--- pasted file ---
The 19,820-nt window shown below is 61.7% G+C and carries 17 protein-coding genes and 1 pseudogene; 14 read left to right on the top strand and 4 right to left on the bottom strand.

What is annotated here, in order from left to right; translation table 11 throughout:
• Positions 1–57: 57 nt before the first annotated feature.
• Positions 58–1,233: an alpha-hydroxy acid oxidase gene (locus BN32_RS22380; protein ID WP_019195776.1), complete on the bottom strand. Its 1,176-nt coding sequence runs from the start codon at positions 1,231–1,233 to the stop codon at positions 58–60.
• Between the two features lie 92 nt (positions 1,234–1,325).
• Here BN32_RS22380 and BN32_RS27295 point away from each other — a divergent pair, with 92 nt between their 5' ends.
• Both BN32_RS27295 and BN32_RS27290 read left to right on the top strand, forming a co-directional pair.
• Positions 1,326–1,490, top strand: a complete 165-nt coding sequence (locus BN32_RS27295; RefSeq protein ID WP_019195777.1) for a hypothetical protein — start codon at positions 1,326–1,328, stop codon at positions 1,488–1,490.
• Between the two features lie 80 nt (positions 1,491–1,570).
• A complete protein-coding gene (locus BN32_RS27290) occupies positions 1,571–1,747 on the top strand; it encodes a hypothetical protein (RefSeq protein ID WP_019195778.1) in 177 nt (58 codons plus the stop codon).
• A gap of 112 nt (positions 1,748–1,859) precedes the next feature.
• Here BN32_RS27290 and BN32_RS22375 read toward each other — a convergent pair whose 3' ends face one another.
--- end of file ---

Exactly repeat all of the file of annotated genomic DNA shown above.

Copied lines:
The 19,820-nt window shown below is 61.7% G+C and carries 17 protein-coding genes and 1 pseudogene; 14 read left to right on the top strand and 4 right to left on the bottom strand.

What is annotated here, in order from left to right; translation table 11 throughout:
• Positions 1–57: 57 nt before the first annotated feature.
• Positions 58–1,233: an alpha-hydroxy acid oxidase gene (locus BN32_RS22380; protein ID WP_019195776.1), complete on the bottom strand. Its 1,176-nt coding sequence runs from the start codon at positions 1,231–1,233 to the stop codon at positions 58–60.
• Between the two features lie 92 nt (positions 1,234–1,325).
• Here BN32_RS22380 and BN32_RS27295 point away from each other — a divergent pair, with 92 nt between their 5' ends.
• Both BN32_RS27295 and BN32_RS27290 read left to right on the top strand, forming a co-directional pair.
• Positions 1,326–1,490, top strand: a complete 165-nt coding sequence (locus BN32_RS27295; RefSeq protein ID WP_019195777.1) for a hypothetical protein — start codon at positions 1,326–1,328, stop codon at positions 1,488–1,490.
• Between the two features lie 80 nt (positions 1,491–1,570).
• A complete protein-coding gene (locus BN32_RS27290) occupies positions 1,571–1,747 on the top strand; it encodes a hypothetical protein (RefSeq protein ID WP_019195778.1) in 177 nt (58 codons plus the stop codon).
• A gap of 112 nt (positions 1,748–1,859) precedes the next feature.
• Here BN32_RS27290 and BN32_RS22375 read toward each other — a convergent pair whose 3' ends face one another.